Haroun and the Sea of Stories

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Haroun and the Sea of Stories SALMAN RUSHDIE Novel, 1990. Summary. In this story we encounter storytelling as a means of saving your identity, your relationship with your family, and perhaps even your life—which means that, in a sense, you are saving a world. The British-Indian author Salman Rushdie (b. 1947) had to go underground after the publication of his novel The Satanic Verses in 1988. The book was considered blasphemous to Islam by the fundamentalist government of Iran, which issued a death warrant against him. He says that he reached a point where he was so distressed he wasn’t able to think of any stories to tell. But he worked himself out of his depression, and Haroun and the Sea of Stories, a book for children and other…show more content…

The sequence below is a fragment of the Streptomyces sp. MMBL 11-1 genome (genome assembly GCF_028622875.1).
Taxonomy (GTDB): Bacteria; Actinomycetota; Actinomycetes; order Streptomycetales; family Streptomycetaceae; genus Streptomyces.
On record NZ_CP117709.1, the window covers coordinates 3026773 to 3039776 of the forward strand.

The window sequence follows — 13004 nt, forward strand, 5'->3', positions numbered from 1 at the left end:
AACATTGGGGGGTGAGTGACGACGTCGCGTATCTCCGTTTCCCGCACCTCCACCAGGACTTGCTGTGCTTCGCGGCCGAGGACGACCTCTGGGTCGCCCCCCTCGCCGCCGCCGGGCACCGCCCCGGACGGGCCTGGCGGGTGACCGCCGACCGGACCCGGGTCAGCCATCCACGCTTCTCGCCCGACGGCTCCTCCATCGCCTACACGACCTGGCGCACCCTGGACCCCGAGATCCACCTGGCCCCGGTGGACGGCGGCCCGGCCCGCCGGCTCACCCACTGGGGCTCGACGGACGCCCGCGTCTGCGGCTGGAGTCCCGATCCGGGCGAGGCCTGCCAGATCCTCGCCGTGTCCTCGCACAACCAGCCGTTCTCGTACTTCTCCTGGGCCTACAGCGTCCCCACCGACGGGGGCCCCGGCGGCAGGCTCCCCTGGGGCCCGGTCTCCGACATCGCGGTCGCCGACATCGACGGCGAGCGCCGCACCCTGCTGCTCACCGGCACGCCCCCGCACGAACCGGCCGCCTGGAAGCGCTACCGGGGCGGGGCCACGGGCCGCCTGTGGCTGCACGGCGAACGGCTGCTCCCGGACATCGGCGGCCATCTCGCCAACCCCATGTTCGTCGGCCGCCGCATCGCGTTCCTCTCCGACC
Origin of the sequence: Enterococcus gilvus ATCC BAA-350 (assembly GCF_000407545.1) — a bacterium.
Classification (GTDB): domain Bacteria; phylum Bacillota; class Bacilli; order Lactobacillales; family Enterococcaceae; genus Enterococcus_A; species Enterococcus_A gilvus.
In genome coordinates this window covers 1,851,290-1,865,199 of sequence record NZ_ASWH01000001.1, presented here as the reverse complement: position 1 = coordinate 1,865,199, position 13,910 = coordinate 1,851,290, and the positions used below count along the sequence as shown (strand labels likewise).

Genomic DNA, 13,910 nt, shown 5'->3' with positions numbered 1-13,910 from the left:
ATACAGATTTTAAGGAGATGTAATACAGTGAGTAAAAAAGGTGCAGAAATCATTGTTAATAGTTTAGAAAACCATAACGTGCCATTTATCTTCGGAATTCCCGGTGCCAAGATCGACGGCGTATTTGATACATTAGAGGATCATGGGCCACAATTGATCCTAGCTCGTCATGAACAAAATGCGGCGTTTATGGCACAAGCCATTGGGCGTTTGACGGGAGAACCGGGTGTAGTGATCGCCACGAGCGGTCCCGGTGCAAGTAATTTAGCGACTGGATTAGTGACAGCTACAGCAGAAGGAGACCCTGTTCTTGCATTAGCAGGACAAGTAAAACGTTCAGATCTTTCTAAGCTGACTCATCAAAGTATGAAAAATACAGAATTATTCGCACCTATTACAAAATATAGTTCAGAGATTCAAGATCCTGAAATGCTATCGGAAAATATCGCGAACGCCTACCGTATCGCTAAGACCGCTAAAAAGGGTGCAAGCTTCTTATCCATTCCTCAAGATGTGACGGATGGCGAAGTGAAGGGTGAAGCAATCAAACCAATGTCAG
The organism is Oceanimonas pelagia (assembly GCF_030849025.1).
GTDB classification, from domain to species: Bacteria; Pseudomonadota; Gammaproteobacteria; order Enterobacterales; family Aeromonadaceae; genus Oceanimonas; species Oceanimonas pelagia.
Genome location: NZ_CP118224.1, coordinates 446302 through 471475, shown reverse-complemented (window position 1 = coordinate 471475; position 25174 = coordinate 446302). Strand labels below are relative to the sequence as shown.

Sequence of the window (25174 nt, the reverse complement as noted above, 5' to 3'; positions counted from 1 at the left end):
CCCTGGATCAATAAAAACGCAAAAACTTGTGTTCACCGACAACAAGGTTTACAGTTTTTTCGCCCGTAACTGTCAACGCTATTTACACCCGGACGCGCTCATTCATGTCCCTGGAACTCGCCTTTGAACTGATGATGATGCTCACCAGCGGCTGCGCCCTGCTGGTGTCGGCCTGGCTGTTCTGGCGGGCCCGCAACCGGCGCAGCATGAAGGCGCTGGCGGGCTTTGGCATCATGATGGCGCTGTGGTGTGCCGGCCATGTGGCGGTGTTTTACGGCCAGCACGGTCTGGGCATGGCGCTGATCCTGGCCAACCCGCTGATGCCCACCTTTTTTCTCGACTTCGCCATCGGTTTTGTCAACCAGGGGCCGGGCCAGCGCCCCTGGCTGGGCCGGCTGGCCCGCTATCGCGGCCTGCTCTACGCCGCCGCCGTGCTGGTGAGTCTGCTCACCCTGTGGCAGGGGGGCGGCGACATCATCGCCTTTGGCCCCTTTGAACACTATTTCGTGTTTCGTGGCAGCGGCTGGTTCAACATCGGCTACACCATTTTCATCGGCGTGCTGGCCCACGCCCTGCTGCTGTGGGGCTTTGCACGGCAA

So now the moment for wishing has passed, and he must try something else. But the Water-Genie is now distracted, because a problem has come up: Someone is polluting the Sea of Stories, and he suspects the leader of the Land of Chup, a land in perpetual darkness on the other side of the moon. The leader’s name is Khattam-Shud. Going with the Genie to Gup City, Haroun finds, to his surprise, that his father is already there—he has made use of a home brew to travel to faraway places and is now being accused of being a spy for the Chupwalas. Rashid is able to explain the situation because he landed in the Twilite area and heard interesting things, and now they learn about the evil intent of Khattam-Shud: Not only is he opposed to stories and fantasies, he also wants to do away with speech altogether and has enforced strict Silence Laws. Haroun and a few helpers from Gup now travel into the twilight and on to the dark land of Chup, where shadows have acquired a life of their own, and through many dangers and adventures they reach the heart of the Chup empire, a Factory Ship that makes poison to spill into the Sea of Stories. Khattam-Shud’s plan is to block the very source of stories with a plug and spread silence and darkness. Finally they see Khattam-Shud himself, and Haroun is rather surprised: He is a scrawny, skinny, weasly type, and he looks a lot like Mr. Sengupta, who stole his mother away. And when he
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